However, some lenders will allow borrowers to make monthly payments which effectively freeze the loan size.
Ms Clapton said: “I am paying interest of £55 a month on the loan and would certainly recommend equity release, especially if you have family to help.”
How much do equity release loans cost?
The equity release industry is still dogged by its poor historic reputation, earned thanks to salesmen peddling expensive and inflexible contracts which often left homeowners with little or no equity in their property.
The sector is now subject to stricter rules for advisers and all plans come with a “no negative equity” guarantee. This means borrowers will never owe more than the value of their home.
Other plans allow a chunk of the property’s value to be ringfenced and passed on as inheritance. Releasing equity can also reduce the value of an estate and so help minimise inheritance tax.
Dave Harris, of lender More2life, said: “Rising house prices and record levels of demand for housing have seen more people look to equity release as a viable solution for the dilemma of wanting to help the next generation but not necessarily having sufficient available liquid assets to make a real difference.”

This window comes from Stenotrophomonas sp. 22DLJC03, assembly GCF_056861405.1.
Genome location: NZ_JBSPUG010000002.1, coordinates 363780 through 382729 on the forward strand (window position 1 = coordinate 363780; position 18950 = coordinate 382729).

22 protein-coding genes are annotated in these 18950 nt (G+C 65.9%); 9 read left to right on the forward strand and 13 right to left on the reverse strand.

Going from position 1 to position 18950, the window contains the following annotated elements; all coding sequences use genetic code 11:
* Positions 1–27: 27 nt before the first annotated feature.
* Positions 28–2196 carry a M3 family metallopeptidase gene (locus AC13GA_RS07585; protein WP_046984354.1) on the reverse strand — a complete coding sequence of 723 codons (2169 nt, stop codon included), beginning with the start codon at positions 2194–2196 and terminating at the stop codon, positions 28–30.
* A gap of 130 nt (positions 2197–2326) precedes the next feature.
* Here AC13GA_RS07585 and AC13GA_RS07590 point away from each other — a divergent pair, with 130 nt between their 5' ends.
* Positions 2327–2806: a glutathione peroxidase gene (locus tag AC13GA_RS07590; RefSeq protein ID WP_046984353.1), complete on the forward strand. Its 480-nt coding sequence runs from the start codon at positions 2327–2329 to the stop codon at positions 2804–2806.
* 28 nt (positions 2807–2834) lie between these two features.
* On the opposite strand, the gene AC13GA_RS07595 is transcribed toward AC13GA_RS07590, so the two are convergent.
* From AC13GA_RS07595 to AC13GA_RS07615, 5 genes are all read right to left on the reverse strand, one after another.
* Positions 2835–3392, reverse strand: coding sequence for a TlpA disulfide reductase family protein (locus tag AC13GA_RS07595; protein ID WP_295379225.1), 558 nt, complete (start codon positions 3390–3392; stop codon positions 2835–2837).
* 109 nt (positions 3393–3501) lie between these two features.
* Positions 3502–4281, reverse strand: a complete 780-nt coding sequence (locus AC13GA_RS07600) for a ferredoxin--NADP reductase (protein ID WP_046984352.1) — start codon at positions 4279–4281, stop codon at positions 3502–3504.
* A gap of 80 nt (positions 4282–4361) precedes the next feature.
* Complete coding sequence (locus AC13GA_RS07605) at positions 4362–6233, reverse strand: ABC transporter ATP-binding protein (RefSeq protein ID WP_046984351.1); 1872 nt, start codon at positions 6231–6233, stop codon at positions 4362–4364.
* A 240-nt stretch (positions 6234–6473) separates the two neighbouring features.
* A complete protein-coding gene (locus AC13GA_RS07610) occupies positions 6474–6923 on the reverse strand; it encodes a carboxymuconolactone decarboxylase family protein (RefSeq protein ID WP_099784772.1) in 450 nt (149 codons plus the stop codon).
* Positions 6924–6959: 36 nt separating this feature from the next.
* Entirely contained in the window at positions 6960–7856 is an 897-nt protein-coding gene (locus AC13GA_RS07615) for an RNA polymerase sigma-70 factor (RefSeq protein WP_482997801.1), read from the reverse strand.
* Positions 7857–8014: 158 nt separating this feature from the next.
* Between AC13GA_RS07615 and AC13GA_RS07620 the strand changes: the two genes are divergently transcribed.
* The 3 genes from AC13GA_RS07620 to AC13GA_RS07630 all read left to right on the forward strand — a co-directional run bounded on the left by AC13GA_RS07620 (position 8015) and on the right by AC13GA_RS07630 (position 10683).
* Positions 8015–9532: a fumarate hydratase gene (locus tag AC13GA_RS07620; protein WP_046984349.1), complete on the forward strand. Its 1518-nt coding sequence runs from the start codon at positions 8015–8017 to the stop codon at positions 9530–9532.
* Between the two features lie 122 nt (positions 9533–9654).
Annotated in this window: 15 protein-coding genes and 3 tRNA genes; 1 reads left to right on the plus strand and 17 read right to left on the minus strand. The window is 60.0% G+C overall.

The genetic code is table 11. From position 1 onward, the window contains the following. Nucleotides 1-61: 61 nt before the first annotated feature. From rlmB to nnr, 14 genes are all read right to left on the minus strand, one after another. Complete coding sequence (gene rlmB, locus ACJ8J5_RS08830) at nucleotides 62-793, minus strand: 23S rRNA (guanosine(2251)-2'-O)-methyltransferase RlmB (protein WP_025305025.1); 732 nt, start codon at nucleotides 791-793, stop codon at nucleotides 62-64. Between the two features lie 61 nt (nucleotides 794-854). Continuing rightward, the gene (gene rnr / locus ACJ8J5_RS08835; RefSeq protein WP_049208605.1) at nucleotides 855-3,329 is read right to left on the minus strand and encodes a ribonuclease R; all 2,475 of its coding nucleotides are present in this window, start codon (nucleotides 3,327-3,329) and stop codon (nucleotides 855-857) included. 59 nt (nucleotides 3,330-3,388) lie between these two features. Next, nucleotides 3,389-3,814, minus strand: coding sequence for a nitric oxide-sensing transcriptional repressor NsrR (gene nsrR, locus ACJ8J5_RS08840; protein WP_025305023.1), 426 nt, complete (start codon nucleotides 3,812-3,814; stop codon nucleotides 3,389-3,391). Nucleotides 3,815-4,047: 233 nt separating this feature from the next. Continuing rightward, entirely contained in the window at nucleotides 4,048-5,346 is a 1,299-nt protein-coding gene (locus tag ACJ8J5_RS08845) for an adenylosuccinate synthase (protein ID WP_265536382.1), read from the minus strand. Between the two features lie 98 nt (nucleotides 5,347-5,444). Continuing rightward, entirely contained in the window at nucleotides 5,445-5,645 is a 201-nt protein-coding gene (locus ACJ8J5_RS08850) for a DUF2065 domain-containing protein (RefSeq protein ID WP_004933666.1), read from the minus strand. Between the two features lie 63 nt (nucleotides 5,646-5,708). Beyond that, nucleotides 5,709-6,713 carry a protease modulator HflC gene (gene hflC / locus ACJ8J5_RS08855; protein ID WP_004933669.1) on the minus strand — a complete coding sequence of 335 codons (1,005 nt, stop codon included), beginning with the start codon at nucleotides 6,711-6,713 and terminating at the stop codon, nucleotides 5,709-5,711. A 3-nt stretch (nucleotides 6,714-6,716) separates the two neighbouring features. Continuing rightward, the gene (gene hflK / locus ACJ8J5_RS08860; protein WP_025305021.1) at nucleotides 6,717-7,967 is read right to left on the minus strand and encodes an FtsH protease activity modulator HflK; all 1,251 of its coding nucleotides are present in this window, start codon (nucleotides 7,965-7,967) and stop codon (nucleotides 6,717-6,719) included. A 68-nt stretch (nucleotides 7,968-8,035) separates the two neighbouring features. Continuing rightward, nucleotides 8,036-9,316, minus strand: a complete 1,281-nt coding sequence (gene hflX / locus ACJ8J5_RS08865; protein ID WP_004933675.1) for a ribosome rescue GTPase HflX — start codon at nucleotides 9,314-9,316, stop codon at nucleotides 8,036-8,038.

The cost of lifetime mortgages have steadily fallen in recent years. Borrowers paid an average interest rate of 3.4pc last year, down from 5.79pc in 2015, according to figures obtained under a Freedom of Information request from the City watchdog, the Financial Conduct Authority, by mortgage broker Responsible Life.
Even so, equity release will not be the right option for everyone. Borrowers could find it cheaper to take out a personal loan because of the high arrangement and legal fees charged. In Ms Clapton’s case she spent £2,000 on fees.
Although obtaining a loan in retirement is more difficult than for people of working age, retirees with stable pension income can still access loans from banks, which could work out cheaper than a lifetime mortgage, especially for smaller amounts.